Whether the baring of a breast in a non-sexual context could even pass as a "patently offensive" depiction of a "sexual organ" is still questionable. (As of press time, the FCC had not yet ruled on whether the incident was in fact "indecent" and worthy of action against the broadcaster.)

But none of this stopped the American public from responding to the incident with outrage. Would a similar have event have elicited any sort of response at all in other parts of the world? "Most people would probably [have] laugh[ed]," said Jane Wrightson, chief executive of New Zealand's Broadcasting Standards Authority. "There would almost certainly not have been calls to reprimand broadcasters." She noted that "brief glimpses" of nudity do at times get away with a PG classification, making such material acceptable post-7 PM. Of course, the Jackson reveal happened live and without warning. But Wrightson surmised that, should there have been any complaints by the public, they would have been directed toward "the performer/event organizer itself, as most New Zealanders would tell the difference" and not place blame on the broadcaster.

Ellen Baine, director of programming at Canadian broadcaster CHUM Television, said that in Canada, an event similar to the Jackson Super Bowl stunt would have been "no big deal. We don't blur out nipples in Canada. As far as we know, women have nipples; people are aware of that." Baine went on to add that, in general, there's "really no problem with nudity before 9 p.m., as long as it's not in a sexual context."

Both women pointed out that, in their countries, U.S. cable programs like The Sopranos and Sex and the City - considered quite graphic in the U.S. for their depictions of violence and sex, respectively - air on free TV, albeit with warnings and at a fairly late hour.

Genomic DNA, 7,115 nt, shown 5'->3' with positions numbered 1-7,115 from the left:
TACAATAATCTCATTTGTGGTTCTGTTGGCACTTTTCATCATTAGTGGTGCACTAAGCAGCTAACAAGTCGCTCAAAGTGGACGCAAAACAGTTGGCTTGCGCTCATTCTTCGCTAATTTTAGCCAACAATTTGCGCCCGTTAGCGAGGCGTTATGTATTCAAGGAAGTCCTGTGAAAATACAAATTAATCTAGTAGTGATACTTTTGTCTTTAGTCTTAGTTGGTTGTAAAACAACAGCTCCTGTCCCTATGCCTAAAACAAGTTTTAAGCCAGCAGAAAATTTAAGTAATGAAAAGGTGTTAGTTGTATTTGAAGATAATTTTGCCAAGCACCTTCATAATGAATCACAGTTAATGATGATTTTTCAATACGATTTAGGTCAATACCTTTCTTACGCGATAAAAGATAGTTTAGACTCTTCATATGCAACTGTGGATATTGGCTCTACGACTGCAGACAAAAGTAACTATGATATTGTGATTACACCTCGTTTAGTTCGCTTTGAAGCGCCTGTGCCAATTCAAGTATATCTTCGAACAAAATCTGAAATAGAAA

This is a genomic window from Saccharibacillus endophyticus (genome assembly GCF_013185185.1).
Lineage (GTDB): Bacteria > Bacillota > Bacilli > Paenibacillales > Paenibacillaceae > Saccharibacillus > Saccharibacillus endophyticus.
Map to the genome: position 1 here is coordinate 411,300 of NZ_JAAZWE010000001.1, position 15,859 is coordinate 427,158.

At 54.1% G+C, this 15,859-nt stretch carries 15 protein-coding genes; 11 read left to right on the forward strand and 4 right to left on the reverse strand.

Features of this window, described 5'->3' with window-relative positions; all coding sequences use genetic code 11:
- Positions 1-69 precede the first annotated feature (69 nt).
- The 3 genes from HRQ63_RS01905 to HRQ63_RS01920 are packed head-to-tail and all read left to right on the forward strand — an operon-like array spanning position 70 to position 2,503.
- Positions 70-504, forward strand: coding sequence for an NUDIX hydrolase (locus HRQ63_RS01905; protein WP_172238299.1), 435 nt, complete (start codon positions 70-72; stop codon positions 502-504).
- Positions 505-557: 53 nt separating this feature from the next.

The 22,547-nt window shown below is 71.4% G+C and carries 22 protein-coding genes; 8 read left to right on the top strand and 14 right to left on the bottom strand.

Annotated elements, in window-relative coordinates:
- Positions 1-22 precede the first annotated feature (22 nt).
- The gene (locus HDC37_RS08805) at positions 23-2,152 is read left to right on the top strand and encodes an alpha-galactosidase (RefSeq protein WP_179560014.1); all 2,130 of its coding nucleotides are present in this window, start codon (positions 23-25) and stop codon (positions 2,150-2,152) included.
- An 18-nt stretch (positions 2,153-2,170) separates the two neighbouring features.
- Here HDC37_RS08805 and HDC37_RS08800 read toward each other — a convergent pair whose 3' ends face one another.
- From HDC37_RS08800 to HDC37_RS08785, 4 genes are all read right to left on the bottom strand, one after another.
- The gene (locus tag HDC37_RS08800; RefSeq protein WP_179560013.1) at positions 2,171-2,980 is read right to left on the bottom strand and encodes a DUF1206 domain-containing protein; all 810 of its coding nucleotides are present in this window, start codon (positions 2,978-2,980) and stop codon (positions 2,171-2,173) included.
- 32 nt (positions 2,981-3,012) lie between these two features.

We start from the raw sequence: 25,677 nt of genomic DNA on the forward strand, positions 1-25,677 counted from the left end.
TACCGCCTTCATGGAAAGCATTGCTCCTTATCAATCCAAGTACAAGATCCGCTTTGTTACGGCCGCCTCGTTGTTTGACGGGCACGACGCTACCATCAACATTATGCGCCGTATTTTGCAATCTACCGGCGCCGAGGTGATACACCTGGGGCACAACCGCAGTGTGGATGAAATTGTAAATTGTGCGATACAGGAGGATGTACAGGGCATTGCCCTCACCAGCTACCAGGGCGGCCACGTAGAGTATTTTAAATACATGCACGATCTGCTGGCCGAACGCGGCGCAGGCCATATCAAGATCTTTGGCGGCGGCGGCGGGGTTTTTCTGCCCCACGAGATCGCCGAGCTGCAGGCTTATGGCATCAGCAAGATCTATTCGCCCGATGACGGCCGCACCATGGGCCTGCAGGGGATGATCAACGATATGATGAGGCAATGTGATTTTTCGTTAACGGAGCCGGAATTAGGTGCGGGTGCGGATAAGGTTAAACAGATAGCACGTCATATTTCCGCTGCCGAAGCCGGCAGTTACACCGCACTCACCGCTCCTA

In the more conservative Mexico, TV Azteca's Esteban Moctezuma imagined that, while the government may not have been fazed by a similar event, the "private sector" would have been another story. "There's a civil effort here to increase standards of television. And we have a huge challenge, because most people who write and produce for TV think sex and violence are easy ways to get ratings."

Moctezuma added that America is not too strict in the way it defines indecency. "As TV goes to every home and children of all ages see TV at any time, the society has to have a standard as to what can be seen. What is normal for some, can be crude to others."

Even Wrightson admitted that "some New Zealanders would certainly think that U.S. concepts of decency are correct. Some groups here, e.g., religious groups, Pacific Islanders and some Maori, have 'conservative' views on morality and decency issues." But she added that "the overall system" in New Zealand "is fairly heavily weighted towards freedom of expression, mostly with provisos relating more to protection of children rather than 'decency' per se." And Moctezuma reveled that there has never yet been in Mexico a "nationwide scandal" over a racy broadcast.

FCC Chairman Michael Powell remarked at the NAB Summit on Responsible Programming in late March that the debate over the Jackson incident "is not best understood as one about what you can do or cannot do on radio or television. Rather, it is more about whether consumers can rely on reasonable expectations about the range of what they will see on a given program at a given time."

And this is also the position of the U.S. Association of National Advertisers, which, during a recent conference in New York, stated that broadcasters could do anything they liked as long as the sponsors were informed in advance and not surprised.

But with the American politicians still on "high alert" for offensive content, broadcasters are walking on eggshells and refusing to take chances. Scenes that would have been broadcast just a few weeks ago are now being cut - even from programs that air after 10 pm.